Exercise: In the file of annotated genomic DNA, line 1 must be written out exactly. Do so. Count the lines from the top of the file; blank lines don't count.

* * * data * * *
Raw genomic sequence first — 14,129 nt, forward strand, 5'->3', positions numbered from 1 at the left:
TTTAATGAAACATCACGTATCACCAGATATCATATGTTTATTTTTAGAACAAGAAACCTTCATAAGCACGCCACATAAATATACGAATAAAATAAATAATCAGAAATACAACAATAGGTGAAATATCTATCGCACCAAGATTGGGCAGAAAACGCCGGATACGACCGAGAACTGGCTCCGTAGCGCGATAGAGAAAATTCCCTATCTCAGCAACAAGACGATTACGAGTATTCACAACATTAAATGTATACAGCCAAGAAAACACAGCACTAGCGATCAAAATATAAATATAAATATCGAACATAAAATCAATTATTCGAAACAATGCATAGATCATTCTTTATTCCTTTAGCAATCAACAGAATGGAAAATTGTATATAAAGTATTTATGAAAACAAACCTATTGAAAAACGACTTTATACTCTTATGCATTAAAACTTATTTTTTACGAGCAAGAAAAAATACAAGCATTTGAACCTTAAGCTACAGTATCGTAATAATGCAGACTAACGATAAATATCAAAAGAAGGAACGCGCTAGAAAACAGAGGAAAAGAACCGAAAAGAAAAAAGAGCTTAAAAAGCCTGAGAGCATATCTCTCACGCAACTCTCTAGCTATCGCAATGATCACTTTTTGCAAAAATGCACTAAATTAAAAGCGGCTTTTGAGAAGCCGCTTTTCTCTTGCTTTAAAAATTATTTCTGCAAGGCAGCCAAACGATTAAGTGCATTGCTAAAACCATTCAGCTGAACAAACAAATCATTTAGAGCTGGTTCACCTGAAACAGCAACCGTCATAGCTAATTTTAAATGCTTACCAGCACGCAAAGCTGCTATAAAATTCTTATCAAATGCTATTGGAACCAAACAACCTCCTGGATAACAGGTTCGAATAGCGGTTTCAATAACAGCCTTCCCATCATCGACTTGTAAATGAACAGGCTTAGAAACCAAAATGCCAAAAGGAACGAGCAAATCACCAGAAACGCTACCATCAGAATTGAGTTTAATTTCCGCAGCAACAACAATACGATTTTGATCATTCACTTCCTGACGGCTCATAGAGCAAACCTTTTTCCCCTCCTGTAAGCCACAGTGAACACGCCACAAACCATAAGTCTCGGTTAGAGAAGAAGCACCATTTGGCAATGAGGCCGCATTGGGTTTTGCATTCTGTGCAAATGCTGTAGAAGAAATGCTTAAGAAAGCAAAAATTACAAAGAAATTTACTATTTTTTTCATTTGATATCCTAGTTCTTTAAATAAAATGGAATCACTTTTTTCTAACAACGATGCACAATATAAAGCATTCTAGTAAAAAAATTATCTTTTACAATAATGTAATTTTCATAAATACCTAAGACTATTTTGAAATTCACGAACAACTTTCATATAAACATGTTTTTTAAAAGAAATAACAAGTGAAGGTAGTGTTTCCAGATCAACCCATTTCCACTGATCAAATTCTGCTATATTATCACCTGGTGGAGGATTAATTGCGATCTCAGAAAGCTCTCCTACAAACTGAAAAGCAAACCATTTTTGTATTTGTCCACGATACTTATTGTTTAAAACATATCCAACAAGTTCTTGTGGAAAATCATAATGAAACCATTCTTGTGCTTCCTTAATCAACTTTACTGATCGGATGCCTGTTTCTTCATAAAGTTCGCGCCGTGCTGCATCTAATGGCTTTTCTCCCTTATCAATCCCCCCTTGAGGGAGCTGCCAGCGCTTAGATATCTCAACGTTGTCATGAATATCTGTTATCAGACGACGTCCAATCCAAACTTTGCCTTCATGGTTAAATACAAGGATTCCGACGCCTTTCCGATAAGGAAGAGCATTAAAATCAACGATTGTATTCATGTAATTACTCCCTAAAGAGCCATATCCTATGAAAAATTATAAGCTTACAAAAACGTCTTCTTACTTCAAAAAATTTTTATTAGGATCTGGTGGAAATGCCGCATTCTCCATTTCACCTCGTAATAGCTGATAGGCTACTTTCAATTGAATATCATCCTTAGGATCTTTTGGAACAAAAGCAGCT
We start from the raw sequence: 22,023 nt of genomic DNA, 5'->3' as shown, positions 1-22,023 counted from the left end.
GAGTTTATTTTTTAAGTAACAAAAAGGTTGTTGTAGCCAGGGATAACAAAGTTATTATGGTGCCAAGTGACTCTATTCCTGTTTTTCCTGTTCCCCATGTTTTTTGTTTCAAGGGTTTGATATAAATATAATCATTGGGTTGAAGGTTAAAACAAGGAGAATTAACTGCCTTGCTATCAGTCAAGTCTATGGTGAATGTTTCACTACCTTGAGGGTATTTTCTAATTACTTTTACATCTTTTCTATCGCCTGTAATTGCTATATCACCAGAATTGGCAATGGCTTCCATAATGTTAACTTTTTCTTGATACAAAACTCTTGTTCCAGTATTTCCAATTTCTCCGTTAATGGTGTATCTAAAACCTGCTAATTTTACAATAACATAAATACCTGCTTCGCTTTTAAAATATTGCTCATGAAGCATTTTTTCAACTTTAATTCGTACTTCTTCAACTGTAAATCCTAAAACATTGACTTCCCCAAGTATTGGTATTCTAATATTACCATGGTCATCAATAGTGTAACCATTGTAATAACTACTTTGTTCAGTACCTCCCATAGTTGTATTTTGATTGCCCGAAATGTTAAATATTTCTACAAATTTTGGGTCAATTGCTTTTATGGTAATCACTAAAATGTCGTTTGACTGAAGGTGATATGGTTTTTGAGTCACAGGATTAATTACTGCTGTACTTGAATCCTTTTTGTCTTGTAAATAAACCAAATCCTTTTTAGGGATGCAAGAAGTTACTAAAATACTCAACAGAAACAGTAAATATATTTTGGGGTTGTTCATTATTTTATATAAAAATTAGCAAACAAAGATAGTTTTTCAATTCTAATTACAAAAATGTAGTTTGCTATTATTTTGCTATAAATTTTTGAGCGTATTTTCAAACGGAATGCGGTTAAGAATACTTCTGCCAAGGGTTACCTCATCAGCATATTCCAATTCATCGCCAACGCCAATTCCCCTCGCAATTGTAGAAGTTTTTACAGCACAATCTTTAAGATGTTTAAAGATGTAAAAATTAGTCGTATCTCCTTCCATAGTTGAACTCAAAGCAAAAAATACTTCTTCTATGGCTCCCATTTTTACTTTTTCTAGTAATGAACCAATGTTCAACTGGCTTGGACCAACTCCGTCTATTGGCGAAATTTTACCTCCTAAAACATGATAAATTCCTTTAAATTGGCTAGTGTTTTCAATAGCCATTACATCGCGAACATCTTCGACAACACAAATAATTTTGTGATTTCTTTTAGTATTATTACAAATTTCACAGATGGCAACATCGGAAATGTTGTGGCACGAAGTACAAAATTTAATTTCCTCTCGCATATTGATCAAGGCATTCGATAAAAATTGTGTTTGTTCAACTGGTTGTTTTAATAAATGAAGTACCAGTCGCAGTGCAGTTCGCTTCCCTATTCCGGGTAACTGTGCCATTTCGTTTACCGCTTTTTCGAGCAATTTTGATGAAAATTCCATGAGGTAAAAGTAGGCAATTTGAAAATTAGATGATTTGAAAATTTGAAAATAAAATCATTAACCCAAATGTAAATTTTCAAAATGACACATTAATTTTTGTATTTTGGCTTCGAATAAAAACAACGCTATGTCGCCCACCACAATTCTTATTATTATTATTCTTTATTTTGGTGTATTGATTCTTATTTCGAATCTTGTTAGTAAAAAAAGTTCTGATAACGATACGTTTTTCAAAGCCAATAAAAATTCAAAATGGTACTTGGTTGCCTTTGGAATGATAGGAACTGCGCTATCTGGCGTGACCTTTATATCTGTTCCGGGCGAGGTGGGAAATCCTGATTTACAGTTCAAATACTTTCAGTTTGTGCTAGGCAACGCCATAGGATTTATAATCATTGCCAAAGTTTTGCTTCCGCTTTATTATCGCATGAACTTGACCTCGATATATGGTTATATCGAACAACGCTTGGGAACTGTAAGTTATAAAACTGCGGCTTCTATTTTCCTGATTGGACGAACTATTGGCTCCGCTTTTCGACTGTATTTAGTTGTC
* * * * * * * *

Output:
Raw genomic sequence first — 14,129 nt, forward strand, 5'->3', positions numbered from 1 at the left: